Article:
Curse of the Black Pearl, Err wires…

Having serviced and re-furbished a good portion of the engine and accessories I had one more small trivial, quick task to perform. That was to replace some very manky looking battery terminals. So out with the beak nosed cutters, lop the terminal off, strip back the wire to reveal, the copper wires were all black. Oh dear it was going to be one of “those” days.

The picture above shows the very manky looking battery terminals and the original orientation of the battery. For reference the terminal in the top of the image is the battery positive, the copper pipe above it is the cold water side of the heat exchanger, err yes that is technically earthed and the battery un-restrained. There is no way we could leave it like that.

So getting back to the wiring, at some point in this poor boats life it had been wired up with standard automotive copper wiring. Now for the majority of the time this is fine in cars and perhaps houses, but in marine environments where corrosion is rife this is a recipe for disaster. The black manky looking stuff is actually a form of copper oxide which is non-conductive and hard to remove. Once it starts to form it doesn’t stop until every strand along the entire length of (and within) the cable has oxidised as well. The worst part is the wires were to the starter motor which relies on a very low impedance.

Thankfully there is a local Jaycar electronics store around the comer that caters to the “Doof Doof” car audio community. This car audio community seems to like big high power amplifiers that use too much gold plating (IMHO) on their connectors and fuse blocks, but it does however mean they stock marine grade Tinned Copper wire in useful sizes from 14 gauge through to 4 gauge in both Red and Black. Better yet it is fine stranded with a soft silicon durable sheath making it very flexible and a pleasure to work with. Below are the ones that I like to work with, hopefully the part numbers out live any URL changes that may occur on the Jaycar site;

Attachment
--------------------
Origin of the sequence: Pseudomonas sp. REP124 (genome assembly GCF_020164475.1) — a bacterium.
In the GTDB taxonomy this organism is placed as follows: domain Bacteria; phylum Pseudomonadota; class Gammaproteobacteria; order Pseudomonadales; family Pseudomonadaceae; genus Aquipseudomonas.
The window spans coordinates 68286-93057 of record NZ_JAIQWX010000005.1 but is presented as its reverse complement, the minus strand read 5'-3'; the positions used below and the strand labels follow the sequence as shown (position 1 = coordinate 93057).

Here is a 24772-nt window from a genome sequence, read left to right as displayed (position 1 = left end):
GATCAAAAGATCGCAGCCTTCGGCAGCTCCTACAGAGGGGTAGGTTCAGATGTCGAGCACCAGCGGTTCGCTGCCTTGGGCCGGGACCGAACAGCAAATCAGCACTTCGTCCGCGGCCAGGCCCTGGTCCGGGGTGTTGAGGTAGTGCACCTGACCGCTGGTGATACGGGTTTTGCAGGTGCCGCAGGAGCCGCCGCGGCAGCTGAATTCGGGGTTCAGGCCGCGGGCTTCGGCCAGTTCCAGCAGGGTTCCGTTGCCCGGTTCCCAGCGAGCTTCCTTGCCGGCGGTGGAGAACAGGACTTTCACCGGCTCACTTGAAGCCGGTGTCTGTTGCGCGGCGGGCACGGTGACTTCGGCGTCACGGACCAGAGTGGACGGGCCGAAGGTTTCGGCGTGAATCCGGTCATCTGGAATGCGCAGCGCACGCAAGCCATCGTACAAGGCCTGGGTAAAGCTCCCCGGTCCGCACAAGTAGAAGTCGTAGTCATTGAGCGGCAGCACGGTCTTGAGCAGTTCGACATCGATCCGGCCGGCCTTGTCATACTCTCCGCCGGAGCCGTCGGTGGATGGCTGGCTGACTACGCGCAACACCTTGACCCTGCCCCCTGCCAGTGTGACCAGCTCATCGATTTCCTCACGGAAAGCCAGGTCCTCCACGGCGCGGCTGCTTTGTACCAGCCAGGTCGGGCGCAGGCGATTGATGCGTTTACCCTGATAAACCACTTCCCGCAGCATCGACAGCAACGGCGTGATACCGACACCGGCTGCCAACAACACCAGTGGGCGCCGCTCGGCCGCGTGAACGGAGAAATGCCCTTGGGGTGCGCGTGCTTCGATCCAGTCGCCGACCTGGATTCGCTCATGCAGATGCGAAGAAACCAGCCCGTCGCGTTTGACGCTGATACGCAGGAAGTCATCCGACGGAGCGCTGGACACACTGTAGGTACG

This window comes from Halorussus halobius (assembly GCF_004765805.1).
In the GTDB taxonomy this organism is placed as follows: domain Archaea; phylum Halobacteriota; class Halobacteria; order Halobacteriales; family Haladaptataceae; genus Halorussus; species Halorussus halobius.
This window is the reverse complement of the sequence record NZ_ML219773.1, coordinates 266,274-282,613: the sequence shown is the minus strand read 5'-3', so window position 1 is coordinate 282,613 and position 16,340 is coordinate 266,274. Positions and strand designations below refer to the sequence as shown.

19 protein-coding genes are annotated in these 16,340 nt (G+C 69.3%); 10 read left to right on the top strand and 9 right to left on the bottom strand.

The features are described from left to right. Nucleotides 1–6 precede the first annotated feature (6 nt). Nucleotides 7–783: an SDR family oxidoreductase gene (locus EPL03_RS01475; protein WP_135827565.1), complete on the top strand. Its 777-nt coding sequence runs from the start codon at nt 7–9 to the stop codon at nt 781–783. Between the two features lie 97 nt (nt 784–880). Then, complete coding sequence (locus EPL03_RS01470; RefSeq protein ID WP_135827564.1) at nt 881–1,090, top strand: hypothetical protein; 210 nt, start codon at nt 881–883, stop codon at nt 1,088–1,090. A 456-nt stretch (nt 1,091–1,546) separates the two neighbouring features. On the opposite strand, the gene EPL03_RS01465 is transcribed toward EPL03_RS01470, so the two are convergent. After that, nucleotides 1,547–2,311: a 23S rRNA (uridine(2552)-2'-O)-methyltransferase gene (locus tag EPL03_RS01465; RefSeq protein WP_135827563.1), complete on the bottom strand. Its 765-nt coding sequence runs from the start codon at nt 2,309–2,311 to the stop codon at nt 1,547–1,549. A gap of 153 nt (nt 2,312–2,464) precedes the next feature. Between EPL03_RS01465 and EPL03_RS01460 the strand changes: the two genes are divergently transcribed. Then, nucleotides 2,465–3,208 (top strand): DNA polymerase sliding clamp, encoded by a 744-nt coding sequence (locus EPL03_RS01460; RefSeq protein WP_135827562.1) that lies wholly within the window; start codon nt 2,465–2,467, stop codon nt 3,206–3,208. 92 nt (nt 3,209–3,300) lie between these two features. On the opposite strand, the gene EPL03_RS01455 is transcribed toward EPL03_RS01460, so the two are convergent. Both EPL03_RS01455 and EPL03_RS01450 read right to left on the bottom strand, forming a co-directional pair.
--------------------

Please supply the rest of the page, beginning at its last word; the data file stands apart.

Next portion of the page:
If you haven’t already found self sealing automotive crimp terminals I suggest you wander off and google these too I’d never seen one until I stumbled across them on one of my YouTube feeds, a big thanks to Damien & Jess from Project Brupeg for putting me onto these when they wired their wheel house. There are also nice kits you can get from eBay for reasonable prices. This type of connector once crimped, you hit with the heat gun and they shrink and seal the end of the connector. It certainly saves a heap of time not having to cut and use a separate small piece of glued heat shrink. Better yet you can see the internals with the heatshrink being semi-transparent, which means if they corrode you’ll find out before it’s too late.

So once armed with cable, connectors and a few roles of Electrical tape it was time to start cutting wires to find the extent of the black wire syndrome. Needless to say I ended up rewiring the entire engine bay, from battery to starter motor, alternator to battery and the remaining Kettering ignition system.

I was thankful that the wiring between the engine and gauges while not tinned had not suffered anywhere near the same level of corrosion. So I stopped here noting that at some time soon I’ll be up under the dash re-wiring this as well. So the proof is in the pudding, here’s a few photos of the completed work.

You may also notice that I’ve turned the battery through 270 degrees so that the terminals now face the bow of the boat. This puts as much distance between the battery terminals and the engine and accessories as possible. Directly underneath the battery is a false floor where I should be able to screw a hold down strap to secure the battery in place. Not forgetting to seal the screws since this is a wet bilge. Unfortunately the cover that goes over the battery no longer fits, it’s pretty clear why the previous owner had rotated the battery to where I found it. We don’t technically walk where the battery sits, so I’m thinking of raising up the floor here just an inch to clear the terminals. I’ll do this when I make a new engine cover.

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